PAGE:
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April 04, 1968 - Image 2

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The Michigan Daily, 1968-04-04

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Page Two

THE MICHIGAN DAILY

Thursdav. Argil 4. 969

PaeTlTH IHGA1AL

rThiurcac y r-- i i 4 r1..+1+

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theatre

'68 'Ensian: Nice To Look At

Antigone': Good Greek

By FRITZ LYON
Devoted classicists and ser-
vants of Greek tragedy are re-
warded this week by the Uni-
versity Players' production of
Sophocles' Antigone under the
direction of- Claribel Baird. As
a personal prejudice, I have no
reverence for Greek theatre,
and although this production
didn't change my mind, I found
little to criticize in the per-
formance, with one exception.
To enjoy Greek tragedy, one
must accept the conventions of
ritual theatre. But the key to
this acceptance, the mask, was
missing in Antigone. Without
the absolute separation that the
mask. permits, the formal style
of the play conflicts with the
semi-realistic style of the act-
ing.:

The characters on the. stage
often behave like real people,
but the form of the play is ob-
viously unnatural and unrealis-
tic. Most modlern productions of
Greek plays utilize the actor's
face rather than the tradition-
al mask, and- the consequent
ambivalence between styles is
not serious enough to bother,
most people. To me, however, if
the play is to be done formally,.
the elimination of the mask is
detrimental.
The actor is caught between
intoning the lines and acting
them, and.often tries to do
both. The sounds produced are
somewhere between song and
realistic speech. Sometimes, the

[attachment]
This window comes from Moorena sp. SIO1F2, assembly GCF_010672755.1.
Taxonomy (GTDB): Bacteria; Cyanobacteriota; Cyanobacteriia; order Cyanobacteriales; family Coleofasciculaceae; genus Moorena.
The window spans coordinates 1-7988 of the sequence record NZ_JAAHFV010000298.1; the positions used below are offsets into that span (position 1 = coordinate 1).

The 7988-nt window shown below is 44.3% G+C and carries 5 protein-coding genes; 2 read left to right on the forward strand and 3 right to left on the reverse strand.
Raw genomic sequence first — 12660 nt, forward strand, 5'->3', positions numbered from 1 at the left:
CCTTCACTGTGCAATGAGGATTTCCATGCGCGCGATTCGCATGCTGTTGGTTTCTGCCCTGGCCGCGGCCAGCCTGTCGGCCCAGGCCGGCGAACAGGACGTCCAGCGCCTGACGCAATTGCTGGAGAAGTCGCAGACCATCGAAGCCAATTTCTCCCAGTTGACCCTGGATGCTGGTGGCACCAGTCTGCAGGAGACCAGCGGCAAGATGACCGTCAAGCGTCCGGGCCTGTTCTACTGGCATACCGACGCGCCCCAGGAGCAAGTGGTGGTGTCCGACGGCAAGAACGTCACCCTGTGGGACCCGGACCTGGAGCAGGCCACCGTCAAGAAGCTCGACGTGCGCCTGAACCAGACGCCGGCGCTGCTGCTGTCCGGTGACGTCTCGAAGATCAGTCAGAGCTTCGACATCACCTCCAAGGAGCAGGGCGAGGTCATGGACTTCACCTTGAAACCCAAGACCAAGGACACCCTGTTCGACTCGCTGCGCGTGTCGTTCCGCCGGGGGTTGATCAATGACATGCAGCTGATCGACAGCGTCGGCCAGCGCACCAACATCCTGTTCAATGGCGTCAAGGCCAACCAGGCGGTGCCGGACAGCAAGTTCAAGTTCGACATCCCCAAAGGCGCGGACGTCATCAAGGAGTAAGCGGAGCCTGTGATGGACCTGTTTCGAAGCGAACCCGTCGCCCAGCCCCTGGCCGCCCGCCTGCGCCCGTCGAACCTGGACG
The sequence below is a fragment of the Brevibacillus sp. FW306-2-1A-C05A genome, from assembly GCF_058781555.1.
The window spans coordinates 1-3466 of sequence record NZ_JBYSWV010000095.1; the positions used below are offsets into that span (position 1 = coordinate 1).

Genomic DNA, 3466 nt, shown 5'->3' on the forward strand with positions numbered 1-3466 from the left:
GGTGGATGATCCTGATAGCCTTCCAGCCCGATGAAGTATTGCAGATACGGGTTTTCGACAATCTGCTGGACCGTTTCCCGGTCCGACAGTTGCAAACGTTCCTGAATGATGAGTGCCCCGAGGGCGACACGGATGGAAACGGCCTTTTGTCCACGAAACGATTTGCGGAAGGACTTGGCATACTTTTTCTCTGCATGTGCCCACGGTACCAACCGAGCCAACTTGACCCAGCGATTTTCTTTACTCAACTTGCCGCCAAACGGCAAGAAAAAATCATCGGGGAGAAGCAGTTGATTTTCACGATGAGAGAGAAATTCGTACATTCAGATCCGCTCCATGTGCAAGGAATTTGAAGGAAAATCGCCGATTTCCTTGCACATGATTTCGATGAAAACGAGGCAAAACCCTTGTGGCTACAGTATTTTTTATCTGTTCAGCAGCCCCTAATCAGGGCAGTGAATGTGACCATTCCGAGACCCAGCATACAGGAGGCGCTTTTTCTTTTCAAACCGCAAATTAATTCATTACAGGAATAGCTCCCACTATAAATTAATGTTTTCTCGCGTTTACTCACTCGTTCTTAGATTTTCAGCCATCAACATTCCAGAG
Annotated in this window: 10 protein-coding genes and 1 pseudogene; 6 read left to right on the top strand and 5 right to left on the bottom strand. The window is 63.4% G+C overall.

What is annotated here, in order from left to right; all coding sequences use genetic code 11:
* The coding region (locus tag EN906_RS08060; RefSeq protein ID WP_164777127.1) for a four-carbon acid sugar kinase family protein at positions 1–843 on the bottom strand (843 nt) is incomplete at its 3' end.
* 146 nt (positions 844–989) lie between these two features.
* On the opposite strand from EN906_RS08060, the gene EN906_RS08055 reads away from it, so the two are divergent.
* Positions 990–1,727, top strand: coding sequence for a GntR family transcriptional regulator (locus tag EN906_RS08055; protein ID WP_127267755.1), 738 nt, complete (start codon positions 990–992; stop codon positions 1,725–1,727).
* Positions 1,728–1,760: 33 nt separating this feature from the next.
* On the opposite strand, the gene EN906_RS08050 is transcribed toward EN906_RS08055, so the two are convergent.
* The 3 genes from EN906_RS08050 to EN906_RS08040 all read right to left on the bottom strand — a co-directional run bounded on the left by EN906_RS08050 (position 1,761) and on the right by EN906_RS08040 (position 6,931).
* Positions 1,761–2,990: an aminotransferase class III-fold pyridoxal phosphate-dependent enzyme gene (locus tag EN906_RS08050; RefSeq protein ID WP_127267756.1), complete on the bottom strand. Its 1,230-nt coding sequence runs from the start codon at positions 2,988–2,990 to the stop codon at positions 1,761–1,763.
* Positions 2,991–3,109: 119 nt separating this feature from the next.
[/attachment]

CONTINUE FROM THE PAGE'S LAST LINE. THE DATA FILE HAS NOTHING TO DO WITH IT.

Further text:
result leans toward recitation,
sometimes toward melodramatic
exaggeration. The -mask serves

A look at ...
'Guess Who's Coming To Dinner'
by Daniel Okrent
THE SIDNEY POITIER movie has reached its peak.
Long the repi'esentation of wholesome negritude, Poitier has,
yes, Uncle Tommed his way through feature after feature, making
it easy for white America to sit back and relax, and think about
all the "good" darkies there are, who don't push 'or shove or throw
Molotov cocktails.
But, in Guess Who's Coming To Dinner, Sidney has made all
his toil worthwhile. In coming home to visit Spencer Tracy and
Katharine Hepburn with their daughter (his fiancee) in- tow, he
has completed the long, arduous process of becoming so acceptable
that, even when he screams at his past-generation father at the
film's end, the audience is wholly, firmly on his side.
Guess Who's Coming To Dinner is not an artistic triumph.
But as a subtle representation of perfect propaganda, of slip-the-
knife-in-easy manipulation, it is glorious. No, there was no better
way for producer-director Stanley Kramer to send his message
home than to use the always-popular Tracy and Hepburn as his
messengers. No, Poitier shouldn't have' been a dew-ragger or a
regular 1' Joe - it makes it so much easier that, he is a world-
famous neurosuigeon. No, it's OK that not once does 'he kiss his
white fiancee (played syruply by Katharine Houghton); that
might be a bit too much.
SO, WE HAVE as a result a film that is often trite, cliched
and shop-worn. If you have already gotten used to seeing a white
girl with a black man, you will no doubt shrug and be a bit an-
noyed by the patronization. But not if you look at the film as
sincere proselytizing; in this sense, it couldn't .be better.
You see, when Sidney Poitier started out many years. ago
as Tony Curtis' partner on a chain gang in The Defiant Ones, he
never offended even the most militant of viewers. He was good,
at the beginning, because he was the Negro who got into the
American home, even before the 1964 Civil Rights Act. Since,
almost immediately after Lilies of the 'Field and his Academy
Award, Poitier has -been old hat. He was the "acceptable" black